In Passing Drama (1999), one of the five video installations included in this exhibition, a person from the artist’s family circle, while describing comings and goings across borders and countries, remarks that history can be so strange it often seems like a fairytale. But, he adds, the story told here is all too real. This comment inspired the title of a show that attempts to interpret and understand the evolution of Angela Melitopoulos’s work (Munich, 1961). Filming and screening in a different way, without losing touch with reality, is actually essential to how the artist’s works are structured. These are often collaborative creations, made primarily with Maurizio Lazzarato and Angela Anderson but also with many others, as for her there can be no other way to make them or to understand the process of artistic production. The exhibition’s subtitle expresses the importance of mapping resistance in these difficult times, when cinema might well somaticise our profound malaise based on the intersecting stories visualised here.
Philosophy and psychoanalysis, especially the ideas of Félix Guattari and, to a lesser extent, Gilles Deleuze, are a substantial part of this work. Concepts such as ecosophy, the refrain and chaosmosis are present here, along with notions drawn from the essays The Three Ecologies, A Thousand Plateaus and Chaosmosis. The exhibition opens with Assemblages (2010), a conceptual introduction to this mid-career retrospective where the artist’s installations have been inserted in the monumental setting of an old Carthusian monastery, and continues with two paired sets: Passing Drama and Crossings (2017), which focus on past and present refugee crises in Europe; and Two Maps (2011) and The Refrain (2015), which explore geography, memory, militarism and catastrophe in the Far East. Crossings, the ambitious video and sound installation the artist created for documenta 14 in Kassel, occupies a central location in the nave of the old church.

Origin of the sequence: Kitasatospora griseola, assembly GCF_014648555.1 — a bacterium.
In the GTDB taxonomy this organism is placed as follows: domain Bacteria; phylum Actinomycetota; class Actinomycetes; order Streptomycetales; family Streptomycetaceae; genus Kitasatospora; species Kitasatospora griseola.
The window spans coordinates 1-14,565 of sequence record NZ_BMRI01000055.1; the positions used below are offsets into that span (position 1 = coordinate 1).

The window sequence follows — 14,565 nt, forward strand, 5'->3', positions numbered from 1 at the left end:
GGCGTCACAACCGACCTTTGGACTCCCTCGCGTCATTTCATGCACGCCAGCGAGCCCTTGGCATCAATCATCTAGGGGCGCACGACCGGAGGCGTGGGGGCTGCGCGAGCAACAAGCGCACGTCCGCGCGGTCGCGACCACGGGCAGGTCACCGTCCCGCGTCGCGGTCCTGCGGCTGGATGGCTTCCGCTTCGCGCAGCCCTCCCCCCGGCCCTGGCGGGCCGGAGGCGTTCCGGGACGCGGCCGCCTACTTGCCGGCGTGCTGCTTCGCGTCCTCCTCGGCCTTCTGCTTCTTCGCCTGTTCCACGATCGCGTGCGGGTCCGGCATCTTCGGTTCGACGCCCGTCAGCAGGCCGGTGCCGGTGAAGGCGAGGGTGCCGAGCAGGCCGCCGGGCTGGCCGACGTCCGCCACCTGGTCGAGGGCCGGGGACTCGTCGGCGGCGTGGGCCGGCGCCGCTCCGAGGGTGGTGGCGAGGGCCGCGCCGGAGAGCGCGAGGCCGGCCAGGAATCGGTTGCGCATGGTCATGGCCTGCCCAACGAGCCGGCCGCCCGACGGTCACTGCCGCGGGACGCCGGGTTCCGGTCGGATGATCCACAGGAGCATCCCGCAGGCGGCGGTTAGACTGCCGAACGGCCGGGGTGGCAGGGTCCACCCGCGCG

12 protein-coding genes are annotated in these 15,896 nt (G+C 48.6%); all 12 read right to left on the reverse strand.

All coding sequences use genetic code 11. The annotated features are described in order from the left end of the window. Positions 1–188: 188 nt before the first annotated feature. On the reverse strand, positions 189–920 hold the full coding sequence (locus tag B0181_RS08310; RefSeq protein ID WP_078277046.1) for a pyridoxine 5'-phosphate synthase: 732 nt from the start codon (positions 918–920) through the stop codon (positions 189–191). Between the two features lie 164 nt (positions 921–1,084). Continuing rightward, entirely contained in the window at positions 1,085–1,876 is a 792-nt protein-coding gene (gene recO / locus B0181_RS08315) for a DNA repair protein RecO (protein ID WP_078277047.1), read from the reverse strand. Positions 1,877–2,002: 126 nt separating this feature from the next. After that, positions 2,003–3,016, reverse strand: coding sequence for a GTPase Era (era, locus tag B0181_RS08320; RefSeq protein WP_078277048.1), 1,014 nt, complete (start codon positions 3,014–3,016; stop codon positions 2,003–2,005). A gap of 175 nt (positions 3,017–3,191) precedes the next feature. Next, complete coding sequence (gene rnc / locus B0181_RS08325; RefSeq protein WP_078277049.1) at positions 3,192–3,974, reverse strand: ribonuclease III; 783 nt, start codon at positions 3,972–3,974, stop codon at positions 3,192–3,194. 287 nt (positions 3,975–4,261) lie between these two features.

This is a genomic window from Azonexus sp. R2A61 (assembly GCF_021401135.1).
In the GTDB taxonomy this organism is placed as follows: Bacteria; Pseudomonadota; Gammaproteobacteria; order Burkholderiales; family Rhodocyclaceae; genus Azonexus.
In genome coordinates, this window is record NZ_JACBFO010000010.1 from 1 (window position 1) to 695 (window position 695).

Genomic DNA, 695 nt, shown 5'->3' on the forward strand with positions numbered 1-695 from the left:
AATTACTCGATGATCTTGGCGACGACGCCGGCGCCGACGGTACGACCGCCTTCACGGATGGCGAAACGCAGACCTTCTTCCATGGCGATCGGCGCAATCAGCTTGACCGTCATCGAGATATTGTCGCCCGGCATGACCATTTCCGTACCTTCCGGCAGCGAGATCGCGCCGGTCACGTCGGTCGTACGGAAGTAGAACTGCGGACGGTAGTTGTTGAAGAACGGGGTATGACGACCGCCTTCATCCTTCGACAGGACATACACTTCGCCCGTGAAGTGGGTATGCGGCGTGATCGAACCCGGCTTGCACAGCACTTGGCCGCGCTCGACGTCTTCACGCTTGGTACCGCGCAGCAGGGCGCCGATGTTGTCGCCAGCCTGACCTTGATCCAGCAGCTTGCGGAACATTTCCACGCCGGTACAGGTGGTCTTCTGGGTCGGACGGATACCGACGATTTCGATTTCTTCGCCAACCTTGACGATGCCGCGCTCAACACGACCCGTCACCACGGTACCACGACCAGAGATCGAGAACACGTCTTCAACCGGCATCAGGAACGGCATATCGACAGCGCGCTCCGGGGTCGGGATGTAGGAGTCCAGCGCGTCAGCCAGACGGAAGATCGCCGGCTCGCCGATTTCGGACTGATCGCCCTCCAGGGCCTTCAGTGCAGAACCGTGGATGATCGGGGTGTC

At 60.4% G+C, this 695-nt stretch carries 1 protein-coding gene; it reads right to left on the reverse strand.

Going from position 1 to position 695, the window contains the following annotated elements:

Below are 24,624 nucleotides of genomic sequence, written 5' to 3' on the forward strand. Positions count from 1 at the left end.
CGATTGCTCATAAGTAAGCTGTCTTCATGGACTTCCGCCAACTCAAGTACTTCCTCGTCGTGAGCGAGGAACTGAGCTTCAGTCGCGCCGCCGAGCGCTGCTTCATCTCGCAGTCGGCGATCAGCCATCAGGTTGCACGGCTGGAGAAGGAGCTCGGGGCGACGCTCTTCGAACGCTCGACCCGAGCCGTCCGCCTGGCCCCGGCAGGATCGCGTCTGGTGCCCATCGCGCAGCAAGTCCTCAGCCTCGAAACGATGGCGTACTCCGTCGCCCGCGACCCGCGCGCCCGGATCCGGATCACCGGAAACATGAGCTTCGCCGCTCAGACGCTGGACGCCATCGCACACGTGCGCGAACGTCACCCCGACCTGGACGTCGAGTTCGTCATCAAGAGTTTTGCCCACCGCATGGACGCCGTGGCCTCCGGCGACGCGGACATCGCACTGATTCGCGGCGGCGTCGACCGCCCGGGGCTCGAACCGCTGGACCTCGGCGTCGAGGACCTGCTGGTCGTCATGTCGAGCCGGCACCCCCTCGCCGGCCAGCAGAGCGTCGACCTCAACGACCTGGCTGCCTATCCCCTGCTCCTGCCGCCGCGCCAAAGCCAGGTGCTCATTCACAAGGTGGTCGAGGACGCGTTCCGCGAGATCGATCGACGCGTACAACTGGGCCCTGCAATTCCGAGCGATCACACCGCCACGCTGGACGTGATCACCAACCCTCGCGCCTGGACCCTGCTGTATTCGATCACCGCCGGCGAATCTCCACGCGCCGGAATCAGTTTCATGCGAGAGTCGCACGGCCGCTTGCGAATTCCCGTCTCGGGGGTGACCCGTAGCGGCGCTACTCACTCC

The complexity of the selected works is not only structural and conceptual but also technical. However, this combination makes us feel closer to these narratives because, although they might seem like fairytales, they are so true and real that they somaticise the malaise of our historical time.